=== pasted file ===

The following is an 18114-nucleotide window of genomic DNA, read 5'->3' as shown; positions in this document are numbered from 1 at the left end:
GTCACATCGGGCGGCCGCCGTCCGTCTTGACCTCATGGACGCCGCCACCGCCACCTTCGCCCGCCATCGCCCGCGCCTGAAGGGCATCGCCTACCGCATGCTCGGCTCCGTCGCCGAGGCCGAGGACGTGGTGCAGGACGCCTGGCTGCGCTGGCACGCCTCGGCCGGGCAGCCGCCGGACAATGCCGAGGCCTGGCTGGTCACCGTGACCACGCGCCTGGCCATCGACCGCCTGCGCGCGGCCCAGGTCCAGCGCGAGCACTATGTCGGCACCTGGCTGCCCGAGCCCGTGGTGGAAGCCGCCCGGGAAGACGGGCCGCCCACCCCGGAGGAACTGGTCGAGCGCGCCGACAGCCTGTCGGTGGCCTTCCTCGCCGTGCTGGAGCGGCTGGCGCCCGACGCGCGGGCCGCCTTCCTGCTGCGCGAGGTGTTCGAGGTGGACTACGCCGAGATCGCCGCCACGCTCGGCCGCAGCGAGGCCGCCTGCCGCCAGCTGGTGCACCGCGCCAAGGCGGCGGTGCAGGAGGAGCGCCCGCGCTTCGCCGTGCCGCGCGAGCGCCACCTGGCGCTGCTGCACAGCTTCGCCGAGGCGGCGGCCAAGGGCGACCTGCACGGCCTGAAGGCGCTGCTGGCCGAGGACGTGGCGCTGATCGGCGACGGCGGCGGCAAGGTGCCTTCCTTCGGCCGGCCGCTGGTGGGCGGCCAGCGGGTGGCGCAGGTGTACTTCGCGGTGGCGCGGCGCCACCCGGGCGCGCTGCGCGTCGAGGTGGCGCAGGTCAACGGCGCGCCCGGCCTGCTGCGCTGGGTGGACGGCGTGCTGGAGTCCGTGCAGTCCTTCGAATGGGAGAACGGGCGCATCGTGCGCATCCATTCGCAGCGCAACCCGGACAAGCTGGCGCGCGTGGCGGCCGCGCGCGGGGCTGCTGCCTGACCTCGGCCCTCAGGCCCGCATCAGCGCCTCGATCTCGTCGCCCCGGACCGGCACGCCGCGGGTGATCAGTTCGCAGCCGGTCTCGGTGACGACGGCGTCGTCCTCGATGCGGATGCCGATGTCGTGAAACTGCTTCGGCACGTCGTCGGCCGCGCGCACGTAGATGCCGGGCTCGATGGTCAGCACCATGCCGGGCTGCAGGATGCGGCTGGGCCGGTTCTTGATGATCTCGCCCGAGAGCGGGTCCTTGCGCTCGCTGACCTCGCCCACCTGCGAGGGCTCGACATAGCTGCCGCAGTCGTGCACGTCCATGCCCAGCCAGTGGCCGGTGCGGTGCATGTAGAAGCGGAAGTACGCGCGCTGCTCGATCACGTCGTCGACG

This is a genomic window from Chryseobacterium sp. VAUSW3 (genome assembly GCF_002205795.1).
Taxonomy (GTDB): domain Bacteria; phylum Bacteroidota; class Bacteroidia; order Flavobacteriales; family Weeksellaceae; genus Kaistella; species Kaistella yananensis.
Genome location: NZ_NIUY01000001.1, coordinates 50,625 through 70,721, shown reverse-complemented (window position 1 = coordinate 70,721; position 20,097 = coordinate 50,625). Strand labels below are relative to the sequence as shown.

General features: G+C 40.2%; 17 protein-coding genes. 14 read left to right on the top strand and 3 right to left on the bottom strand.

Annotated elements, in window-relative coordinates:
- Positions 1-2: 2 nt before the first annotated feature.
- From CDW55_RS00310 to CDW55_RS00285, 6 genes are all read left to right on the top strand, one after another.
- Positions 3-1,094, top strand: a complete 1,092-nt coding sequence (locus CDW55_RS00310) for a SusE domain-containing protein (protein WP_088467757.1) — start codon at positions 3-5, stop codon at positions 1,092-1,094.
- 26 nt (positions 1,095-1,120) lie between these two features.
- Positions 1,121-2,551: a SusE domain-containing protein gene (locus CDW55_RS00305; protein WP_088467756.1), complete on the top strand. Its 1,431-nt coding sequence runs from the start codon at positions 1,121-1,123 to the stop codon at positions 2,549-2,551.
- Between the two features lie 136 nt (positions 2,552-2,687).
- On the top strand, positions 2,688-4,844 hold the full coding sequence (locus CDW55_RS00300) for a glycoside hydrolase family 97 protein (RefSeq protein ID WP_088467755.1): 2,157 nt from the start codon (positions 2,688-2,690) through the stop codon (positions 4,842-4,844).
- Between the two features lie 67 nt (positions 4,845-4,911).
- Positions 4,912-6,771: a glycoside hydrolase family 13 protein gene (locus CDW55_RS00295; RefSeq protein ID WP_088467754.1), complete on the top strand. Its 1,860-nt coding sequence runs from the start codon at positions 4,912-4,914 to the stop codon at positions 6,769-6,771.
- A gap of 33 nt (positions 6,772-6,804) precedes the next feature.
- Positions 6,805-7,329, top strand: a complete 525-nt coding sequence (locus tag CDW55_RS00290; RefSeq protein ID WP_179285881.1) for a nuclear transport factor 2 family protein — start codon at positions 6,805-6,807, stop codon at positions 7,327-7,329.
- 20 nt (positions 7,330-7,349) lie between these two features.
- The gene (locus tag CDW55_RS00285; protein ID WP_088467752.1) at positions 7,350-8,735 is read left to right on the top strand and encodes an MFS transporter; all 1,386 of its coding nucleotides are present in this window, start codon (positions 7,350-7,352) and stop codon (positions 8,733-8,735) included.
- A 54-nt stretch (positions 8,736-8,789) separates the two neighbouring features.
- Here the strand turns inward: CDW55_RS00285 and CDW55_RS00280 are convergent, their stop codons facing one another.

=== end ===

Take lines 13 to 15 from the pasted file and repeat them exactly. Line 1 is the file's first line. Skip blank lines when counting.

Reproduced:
- Between the two features lie 136 nt (positions 2,552-2,687).
- On the top strand, positions 2,688-4,844 hold the full coding sequence (locus CDW55_RS00300) for a glycoside hydrolase family 97 protein (RefSeq protein ID WP_088467755.1): 2,157 nt from the start codon (positions 2,688-2,690) through the stop codon (positions 4,842-4,844).
- Between the two features lie 67 nt (positions 4,845-4,911).